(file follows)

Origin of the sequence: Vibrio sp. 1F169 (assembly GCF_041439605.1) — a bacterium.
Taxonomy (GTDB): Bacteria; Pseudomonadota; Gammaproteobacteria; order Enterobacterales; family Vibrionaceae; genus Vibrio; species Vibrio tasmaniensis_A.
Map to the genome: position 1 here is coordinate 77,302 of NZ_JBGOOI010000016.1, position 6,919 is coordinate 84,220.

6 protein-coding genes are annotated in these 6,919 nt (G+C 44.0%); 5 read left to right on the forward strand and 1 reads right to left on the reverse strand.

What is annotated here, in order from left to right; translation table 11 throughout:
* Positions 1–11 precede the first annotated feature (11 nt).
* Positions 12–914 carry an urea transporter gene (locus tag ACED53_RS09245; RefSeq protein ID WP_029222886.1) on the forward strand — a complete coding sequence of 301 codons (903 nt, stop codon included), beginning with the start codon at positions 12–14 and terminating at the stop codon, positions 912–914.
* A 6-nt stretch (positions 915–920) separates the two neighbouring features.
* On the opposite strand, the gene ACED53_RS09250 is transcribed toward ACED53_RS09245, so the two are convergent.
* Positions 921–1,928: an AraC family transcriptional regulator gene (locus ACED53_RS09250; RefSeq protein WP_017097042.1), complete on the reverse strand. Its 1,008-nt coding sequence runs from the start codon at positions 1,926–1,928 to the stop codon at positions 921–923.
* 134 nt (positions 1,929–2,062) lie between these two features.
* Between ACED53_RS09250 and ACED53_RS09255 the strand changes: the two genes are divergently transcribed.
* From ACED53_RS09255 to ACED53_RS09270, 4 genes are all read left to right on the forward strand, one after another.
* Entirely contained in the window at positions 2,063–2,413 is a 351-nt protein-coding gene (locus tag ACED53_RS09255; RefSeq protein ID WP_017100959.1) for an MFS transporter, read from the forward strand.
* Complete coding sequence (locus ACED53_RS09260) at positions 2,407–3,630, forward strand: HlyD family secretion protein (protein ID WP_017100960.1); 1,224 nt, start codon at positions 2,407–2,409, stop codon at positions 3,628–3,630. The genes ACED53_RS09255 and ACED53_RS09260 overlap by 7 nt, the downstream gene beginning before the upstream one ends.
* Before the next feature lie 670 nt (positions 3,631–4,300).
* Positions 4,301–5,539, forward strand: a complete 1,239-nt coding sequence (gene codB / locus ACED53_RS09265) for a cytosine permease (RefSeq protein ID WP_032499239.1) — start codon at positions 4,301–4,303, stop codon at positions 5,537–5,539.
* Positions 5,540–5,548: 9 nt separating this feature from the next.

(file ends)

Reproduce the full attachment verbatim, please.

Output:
Origin of the sequence: Vibrio sp. 1F169 (assembly GCF_041439605.1) — a bacterium.
Taxonomy (GTDB): Bacteria; Pseudomonadota; Gammaproteobacteria; order Enterobacterales; family Vibrionaceae; genus Vibrio; species Vibrio tasmaniensis_A.
Map to the genome: position 1 here is coordinate 77,302 of NZ_JBGOOI010000016.1, position 6,919 is coordinate 84,220.

6 protein-coding genes are annotated in these 6,919 nt (G+C 44.0%); 5 read left to right on the forward strand and 1 reads right to left on the reverse strand.

What is annotated here, in order from left to right; translation table 11 throughout:
* Positions 1–11 precede the first annotated feature (11 nt).
* Positions 12–914 carry an urea transporter gene (locus tag ACED53_RS09245; RefSeq protein ID WP_029222886.1) on the forward strand — a complete coding sequence of 301 codons (903 nt, stop codon included), beginning with the start codon at positions 12–14 and terminating at the stop codon, positions 912–914.
* A 6-nt stretch (positions 915–920) separates the two neighbouring features.
* On the opposite strand, the gene ACED53_RS09250 is transcribed toward ACED53_RS09245, so the two are convergent.
* Positions 921–1,928: an AraC family transcriptional regulator gene (locus ACED53_RS09250; RefSeq protein WP_017097042.1), complete on the reverse strand. Its 1,008-nt coding sequence runs from the start codon at positions 1,926–1,928 to the stop codon at positions 921–923.
* 134 nt (positions 1,929–2,062) lie between these two features.
* Between ACED53_RS09250 and ACED53_RS09255 the strand changes: the two genes are divergently transcribed.
* From ACED53_RS09255 to ACED53_RS09270, 4 genes are all read left to right on the forward strand, one after another.
* Entirely contained in the window at positions 2,063–2,413 is a 351-nt protein-coding gene (locus tag ACED53_RS09255; RefSeq protein ID WP_017100959.1) for an MFS transporter, read from the forward strand.
* Complete coding sequence (locus ACED53_RS09260) at positions 2,407–3,630, forward strand: HlyD family secretion protein (protein ID WP_017100960.1); 1,224 nt, start codon at positions 2,407–2,409, stop codon at positions 3,628–3,630. The genes ACED53_RS09255 and ACED53_RS09260 overlap by 7 nt, the downstream gene beginning before the upstream one ends.
* Before the next feature lie 670 nt (positions 3,631–4,300).
* Positions 4,301–5,539, forward strand: a complete 1,239-nt coding sequence (gene codB / locus ACED53_RS09265) for a cytosine permease (RefSeq protein ID WP_032499239.1) — start codon at positions 4,301–4,303, stop codon at positions 5,537–5,539.
* Positions 5,540–5,548: 9 nt separating this feature from the next.